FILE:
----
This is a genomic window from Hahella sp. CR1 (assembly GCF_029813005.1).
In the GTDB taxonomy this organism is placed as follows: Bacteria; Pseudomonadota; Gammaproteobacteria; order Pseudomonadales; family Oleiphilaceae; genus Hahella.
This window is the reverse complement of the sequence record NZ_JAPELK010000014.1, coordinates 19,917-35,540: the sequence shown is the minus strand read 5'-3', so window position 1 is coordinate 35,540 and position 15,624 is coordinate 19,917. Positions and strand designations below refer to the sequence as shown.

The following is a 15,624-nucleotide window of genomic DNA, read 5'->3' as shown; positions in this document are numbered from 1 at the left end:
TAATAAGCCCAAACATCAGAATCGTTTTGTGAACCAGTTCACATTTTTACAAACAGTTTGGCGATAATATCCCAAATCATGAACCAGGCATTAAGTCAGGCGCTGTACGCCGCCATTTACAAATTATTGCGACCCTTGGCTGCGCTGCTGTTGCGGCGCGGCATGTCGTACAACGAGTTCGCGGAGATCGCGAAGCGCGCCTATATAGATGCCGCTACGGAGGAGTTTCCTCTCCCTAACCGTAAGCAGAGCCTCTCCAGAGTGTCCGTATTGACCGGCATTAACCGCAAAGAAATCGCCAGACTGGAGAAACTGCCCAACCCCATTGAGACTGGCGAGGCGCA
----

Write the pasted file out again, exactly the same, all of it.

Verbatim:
This is a genomic window from Hahella sp. CR1 (assembly GCF_029813005.1).
In the GTDB taxonomy this organism is placed as follows: Bacteria; Pseudomonadota; Gammaproteobacteria; order Pseudomonadales; family Oleiphilaceae; genus Hahella.
This window is the reverse complement of the sequence record NZ_JAPELK010000014.1, coordinates 19,917-35,540: the sequence shown is the minus strand read 5'-3', so window position 1 is coordinate 35,540 and position 15,624 is coordinate 19,917. Positions and strand designations below refer to the sequence as shown.

The following is a 15,624-nucleotide window of genomic DNA, read 5'->3' as shown; positions in this document are numbered from 1 at the left end:
TAATAAGCCCAAACATCAGAATCGTTTTGTGAACCAGTTCACATTTTTACAAACAGTTTGGCGATAATATCCCAAATCATGAACCAGGCATTAAGTCAGGCGCTGTACGCCGCCATTTACAAATTATTGCGACCCTTGGCTGCGCTGCTGTTGCGGCGCGGCATGTCGTACAACGAGTTCGCGGAGATCGCGAAGCGCGCCTATATAGATGCCGCTACGGAGGAGTTTCCTCTCCCTAACCGTAAGCAGAGCCTCTCCAGAGTGTCCGTATTGACCGGCATTAACCGCAAAGAAATCGCCAGACTGGAGAAACTGCCCAACCCCATTGAGACTGGCGAGGCGCA